The posh instrument panel of the 1937 Nash Ambassador boasted gold inlay on the speedometer.

The Six and The Six and Eight were dressed with a beautiful instrument panel that carried an oversized speedometer dial with figures etched in glass and inlaid in gold. This was flanked by a full compliment of gauges. Twin panels finished in oxidized silver  were laid over a background of rich, dark mahogany. Controls were located in the centre, between the silver panels. A nifty light on the speedometer indicated to the driver that long-range headlight beam was on.

 The most expensive Nash in 1937 was the Ambassador Eight Cabriolet with Rumble Seat. The price tag for the 3,620-pound ragtop was $1,701, f.o.b. Toronto.
Last but not least was the Ambassador Eight. The flagship Nash rode on an impressive 125-inch wheelbase and its Valve-in-Head Twin Ignition engine developed 105 horsepower. Once again, the extra inches were added ahead of the cowl to draw attention to the longer, more powerful engine. The Ambassador Eight was topped with an elegant hood ornament, one befitting such a beauty. Other niceties included a deluxe three-spoke “banjo” steering wheel and an exceptionally large, illuminated glove compartment. 

Ad copy bragged, “Nash Ambassador Eight for 1937 establishes a standard of value never before approached in the fine–car field. In the flawless beauty of its flowing lines; in the graceful sweep of its fenders; in its imposing size, in its striking radiator design; you will instantly recognize an aristocrat among today’s fine cars.”

Standard equipment included two chrome bumpers with bumper guards, two taillights, a license plate light, two parking lights, a spare tire and wheel, front door arm rests, assist straps in four-door sedans, a roller shade on rear window, a rear compartment ash tray, as well as one on the instrument panel. A sun visor was standard as was a rear-view mirror a windshield wiper and a parcel compartment in the instrument panel.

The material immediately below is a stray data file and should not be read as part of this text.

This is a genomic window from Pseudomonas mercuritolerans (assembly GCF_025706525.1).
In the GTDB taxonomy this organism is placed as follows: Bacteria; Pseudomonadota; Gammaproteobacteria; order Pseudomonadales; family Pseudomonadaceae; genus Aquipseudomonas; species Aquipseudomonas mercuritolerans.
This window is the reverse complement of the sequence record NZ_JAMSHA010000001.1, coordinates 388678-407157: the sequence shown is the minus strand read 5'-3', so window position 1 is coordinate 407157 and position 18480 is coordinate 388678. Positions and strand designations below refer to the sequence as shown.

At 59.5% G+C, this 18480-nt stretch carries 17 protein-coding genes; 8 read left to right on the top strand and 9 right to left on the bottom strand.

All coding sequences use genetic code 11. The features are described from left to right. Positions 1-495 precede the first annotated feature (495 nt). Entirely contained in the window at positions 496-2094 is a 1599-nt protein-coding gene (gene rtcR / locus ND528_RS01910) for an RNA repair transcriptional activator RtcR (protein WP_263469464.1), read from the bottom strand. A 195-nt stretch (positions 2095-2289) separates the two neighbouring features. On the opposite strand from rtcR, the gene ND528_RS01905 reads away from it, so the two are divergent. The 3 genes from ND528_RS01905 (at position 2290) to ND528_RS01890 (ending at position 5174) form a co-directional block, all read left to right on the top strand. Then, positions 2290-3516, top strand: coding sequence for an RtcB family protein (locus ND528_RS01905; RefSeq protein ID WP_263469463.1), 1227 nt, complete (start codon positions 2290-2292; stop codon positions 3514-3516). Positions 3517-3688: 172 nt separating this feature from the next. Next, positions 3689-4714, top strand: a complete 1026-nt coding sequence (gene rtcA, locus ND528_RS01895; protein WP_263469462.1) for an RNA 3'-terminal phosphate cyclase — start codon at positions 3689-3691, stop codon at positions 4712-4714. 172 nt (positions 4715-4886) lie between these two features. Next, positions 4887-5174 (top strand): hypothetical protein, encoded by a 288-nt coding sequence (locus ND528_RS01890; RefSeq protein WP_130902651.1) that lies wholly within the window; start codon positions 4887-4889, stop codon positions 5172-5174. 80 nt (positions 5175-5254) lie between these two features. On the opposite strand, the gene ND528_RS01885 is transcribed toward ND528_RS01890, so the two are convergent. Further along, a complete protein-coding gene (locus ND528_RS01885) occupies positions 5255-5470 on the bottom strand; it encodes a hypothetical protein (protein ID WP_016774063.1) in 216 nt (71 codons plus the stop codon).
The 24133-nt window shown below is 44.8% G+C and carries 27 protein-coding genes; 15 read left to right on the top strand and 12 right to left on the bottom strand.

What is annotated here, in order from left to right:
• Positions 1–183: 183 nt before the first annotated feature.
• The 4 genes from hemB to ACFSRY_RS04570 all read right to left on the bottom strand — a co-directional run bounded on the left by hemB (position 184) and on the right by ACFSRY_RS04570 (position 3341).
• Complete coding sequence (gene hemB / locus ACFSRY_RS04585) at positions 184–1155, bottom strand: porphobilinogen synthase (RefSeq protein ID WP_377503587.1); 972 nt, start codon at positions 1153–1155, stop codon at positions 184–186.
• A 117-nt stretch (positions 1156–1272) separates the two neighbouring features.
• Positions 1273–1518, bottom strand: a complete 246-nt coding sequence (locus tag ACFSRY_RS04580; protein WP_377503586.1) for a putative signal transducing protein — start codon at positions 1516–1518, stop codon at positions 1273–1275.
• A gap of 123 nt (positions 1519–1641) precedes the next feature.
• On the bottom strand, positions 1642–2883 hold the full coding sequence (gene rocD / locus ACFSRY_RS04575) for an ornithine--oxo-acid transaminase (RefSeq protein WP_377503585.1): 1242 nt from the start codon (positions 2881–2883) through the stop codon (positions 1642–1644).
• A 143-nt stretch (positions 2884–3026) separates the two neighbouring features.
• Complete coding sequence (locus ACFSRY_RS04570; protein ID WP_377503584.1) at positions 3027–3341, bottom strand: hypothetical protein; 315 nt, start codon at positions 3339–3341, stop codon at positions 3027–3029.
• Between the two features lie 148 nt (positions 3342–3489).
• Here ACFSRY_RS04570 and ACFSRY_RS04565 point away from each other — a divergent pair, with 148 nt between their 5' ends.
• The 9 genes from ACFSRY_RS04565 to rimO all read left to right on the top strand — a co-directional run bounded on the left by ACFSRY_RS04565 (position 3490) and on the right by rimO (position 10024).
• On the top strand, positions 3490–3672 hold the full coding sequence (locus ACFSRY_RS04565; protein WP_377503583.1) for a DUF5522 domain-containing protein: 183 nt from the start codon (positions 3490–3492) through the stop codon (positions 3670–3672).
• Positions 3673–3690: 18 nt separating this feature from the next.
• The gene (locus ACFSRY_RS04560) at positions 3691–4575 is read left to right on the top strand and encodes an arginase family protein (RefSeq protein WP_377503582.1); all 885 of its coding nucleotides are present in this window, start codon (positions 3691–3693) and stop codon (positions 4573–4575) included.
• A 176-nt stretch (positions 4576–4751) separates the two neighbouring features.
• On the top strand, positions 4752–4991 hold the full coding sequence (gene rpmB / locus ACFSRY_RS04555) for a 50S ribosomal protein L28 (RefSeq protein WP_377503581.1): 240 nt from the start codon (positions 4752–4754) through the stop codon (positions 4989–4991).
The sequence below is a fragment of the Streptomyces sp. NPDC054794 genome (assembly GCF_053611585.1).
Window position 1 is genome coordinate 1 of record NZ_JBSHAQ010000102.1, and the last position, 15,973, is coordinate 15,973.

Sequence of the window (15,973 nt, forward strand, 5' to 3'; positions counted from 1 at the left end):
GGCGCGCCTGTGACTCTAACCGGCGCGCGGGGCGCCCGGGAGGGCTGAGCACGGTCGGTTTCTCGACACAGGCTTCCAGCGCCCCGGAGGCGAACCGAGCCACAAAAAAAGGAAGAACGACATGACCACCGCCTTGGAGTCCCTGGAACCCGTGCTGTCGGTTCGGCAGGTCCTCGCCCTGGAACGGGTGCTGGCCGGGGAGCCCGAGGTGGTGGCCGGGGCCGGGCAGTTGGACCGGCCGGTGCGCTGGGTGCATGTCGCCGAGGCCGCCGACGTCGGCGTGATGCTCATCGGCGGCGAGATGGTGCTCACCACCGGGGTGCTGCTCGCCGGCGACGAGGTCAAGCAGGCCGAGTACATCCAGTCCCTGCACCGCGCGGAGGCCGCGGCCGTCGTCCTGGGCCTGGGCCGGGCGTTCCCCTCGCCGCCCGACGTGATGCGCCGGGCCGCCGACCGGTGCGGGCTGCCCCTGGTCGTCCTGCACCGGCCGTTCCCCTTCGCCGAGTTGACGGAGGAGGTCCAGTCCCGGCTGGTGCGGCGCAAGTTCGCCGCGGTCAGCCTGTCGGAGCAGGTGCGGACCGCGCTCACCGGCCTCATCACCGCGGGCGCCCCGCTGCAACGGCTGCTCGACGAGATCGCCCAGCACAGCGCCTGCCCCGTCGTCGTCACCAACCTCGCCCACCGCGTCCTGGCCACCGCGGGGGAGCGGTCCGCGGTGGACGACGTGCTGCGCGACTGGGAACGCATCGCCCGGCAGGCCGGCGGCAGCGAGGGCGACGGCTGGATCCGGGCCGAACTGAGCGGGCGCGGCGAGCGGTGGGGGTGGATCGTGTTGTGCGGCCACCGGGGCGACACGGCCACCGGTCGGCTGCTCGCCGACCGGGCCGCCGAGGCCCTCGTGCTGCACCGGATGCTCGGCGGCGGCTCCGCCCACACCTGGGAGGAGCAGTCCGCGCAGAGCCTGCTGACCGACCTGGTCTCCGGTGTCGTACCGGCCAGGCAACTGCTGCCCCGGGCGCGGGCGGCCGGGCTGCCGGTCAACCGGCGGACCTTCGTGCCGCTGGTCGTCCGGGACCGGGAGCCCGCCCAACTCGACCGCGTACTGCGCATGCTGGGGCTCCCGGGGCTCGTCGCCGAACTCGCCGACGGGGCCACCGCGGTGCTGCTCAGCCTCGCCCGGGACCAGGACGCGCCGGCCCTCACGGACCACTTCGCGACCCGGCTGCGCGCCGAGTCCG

When ordered with the optional bed, one's Nash became a roadside Hilton. Note the front seat is fixed.
The Twin-Ignition, eight-cylinder Nash engine cranked out 105 horses in 1937.
Optional equipment included mohair or leather trimmed upholstery, seats that made into beds, rear wheel shields (skirts), hot water headers with windshield defrosters, radios, electric clocks, cigar lighters, chromium wheel mouldings, twin horns. Other accessories were available as well but one would have to chat with one’s Nash dealers to know more.  

1937 would be an unforgettable year of change at Nash Motors. The company recognized the United Auto Workers as the sole union and gave workers a 20 percent hike in wages, after a strike. Charles Nash was 72 years old and had no heir apparent. He purchased Kelvinator, maker of refrigerators and home appliances, for the talents of its president, George Mason. The king of refrigerators had an automotive background. Stints at Studebaker and Maxwell appeared on his resume. 

The new company was called Nash-Kelvinator. It was the largest merger in business history. Jokes abounded that all Kelvinators would sport four-wheel brakes and Nash cars would have ice trays in the glove box.

A total of 1,484 Nash cars were sold in the nine provinces in 1937. It was the company’s best finish in five years.

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Copyright James C. Mays 2005 All rights reserved.